In the matter of Dino v. Travelers Insurance, Adjudicator Craig Mazerolle revisits the issue of an applicant’s non-attendance at an Examination Under Oath. Significantly, he considered the relationship between ss. 33(2) and 34 of the Schedule.
The insurer sought an order imposing a suspension of benefits due to the applicant’s failure to attend a videoconference Examination Under Oath. The applicant refused to attend at the Examination Under Oath due to what he believed to be an invalid notice, and further due to its timing and purpose. The insurer argued that its beliefs amounted to a “reasonable explanation” pursuant to s. 34 of the Schedule.
The applicant argued that the insurer’s notice was invalid, as the initial email sent by the insurer notifying of its intention to schedule an EUO did not include the necessary elements enumerated under s. 33(4) of the Schedule. The applicant’s position was that the first email mentioning the EUO was the only opportunity to provide proper notice, thereby rejecting all further notices from the insurer to schedule same.
Secondly, the applicant argued that the timing and purpose of the EUO served only to improperly bolster the insurer’s defence, as it was first requested “on the eve of the hearing”.
Lastly, the applicant argued that he had provided a “reasonable explanation” for missing the EUO, being those reasons outlined above.
Adjudicator Mazerolle rejected all of these arguments. He noted his earlier decision in Drew v Travellers (2021 CanLII 30525 (ON LAT)) where he held that, save for incapacity, there is simply no basis to refuse the one time request from an insurer to attend an examination under oath. With respect to proper notice, he found that the applicant’s reasoning would run counter to the principle that further correspondence can be used to remedy an earlier, deficient notice. As such, he was satisfied that the applicant had received valid notice.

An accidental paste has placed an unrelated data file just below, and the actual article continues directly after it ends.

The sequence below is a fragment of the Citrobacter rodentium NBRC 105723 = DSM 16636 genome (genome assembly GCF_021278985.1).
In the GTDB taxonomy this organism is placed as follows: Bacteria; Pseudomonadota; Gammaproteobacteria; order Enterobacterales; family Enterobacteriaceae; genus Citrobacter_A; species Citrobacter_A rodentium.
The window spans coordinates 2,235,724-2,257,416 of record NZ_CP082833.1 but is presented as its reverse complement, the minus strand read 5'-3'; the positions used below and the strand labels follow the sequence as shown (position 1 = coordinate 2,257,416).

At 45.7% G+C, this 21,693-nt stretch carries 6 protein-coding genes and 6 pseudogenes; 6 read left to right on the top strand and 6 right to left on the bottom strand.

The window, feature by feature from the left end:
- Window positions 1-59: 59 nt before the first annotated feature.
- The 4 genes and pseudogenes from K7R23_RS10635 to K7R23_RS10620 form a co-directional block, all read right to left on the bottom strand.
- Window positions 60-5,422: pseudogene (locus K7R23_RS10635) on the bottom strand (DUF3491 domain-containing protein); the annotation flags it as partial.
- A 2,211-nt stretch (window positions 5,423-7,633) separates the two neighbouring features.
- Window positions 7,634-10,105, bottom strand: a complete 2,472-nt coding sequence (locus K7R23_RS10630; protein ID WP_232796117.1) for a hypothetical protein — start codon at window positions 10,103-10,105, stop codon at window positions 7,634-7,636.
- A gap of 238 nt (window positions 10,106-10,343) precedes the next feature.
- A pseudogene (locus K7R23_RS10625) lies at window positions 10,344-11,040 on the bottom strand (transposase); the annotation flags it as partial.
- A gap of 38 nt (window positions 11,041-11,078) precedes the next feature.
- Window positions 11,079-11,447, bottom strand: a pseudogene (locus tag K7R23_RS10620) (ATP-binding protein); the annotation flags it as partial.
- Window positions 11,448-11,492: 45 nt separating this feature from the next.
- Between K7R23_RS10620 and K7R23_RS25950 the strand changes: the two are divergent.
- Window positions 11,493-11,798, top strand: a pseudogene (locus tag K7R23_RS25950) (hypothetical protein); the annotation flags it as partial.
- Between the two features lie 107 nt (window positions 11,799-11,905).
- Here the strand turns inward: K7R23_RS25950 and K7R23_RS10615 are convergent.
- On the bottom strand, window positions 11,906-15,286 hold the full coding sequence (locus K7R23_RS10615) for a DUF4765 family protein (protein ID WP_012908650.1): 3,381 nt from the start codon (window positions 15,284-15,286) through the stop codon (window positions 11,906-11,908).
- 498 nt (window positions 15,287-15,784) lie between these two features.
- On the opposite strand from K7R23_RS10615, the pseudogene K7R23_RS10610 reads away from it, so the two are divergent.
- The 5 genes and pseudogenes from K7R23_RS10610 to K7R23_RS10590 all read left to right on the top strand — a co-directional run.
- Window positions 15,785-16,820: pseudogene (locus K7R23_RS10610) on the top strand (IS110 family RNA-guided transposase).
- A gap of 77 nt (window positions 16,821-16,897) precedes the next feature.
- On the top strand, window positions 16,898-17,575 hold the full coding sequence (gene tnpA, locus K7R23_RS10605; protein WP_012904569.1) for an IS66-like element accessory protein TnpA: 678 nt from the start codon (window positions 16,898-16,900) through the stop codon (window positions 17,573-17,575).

With respect to the timing of the EUO, Adjudicator Mazerolle held that there are no instructions provided in the Schedule for when an EUO may happen, and provided a comparison between the effects of non-compliance pursuant to s. 44 versus s. 34 of the Schedule. While refusal to attend a s. 44 IE would bar an application to the Tribunal, failure to attend an EUO merely triggers a freeze on benefits, but the hearing can still take place. As such, he failed to see the relationship between the timing of an EUO and its validity under the Schedule.
Most notably, Adjudicator. Mazerolle agreed with the insurer’s interpretation (or rather, “lack thereof”) of ss. 33(2) and 34. There is no statutory “time limit” under s. 33(2) for when an EUO must take place, and as such, there is no need to consider whether the applicant had a “reasonable explanation” for failing to attend.
In light of the foregoing, Adjudicator Mazerolle granted the insurer’s motion, and held that that applicant was not entitled to any payment of benefits under the Schedule until he attends at an EUO.
Adjudicator Mazerolle’s decision is consistent with the decision of Vice Chair Hunter, in Kandasamy v. Allstate Insurance, wherein a videoconference hearing was stayed until the applicant, among other things, attended at an EUO.
This decision is significant as it points to the idea the Legislature did not intend for decision-makers to draw a link between the timing of an EUO and a hearing. As the Court of Appeal made clear in McKeown v Aviva, 2017 ONCA 563 if proper notice is given, the Applicant must attend. Arguments about inadequate reasons, lack of timeliness of the request will not be successful, even if the request for the EUO is made on the eve of a hearing.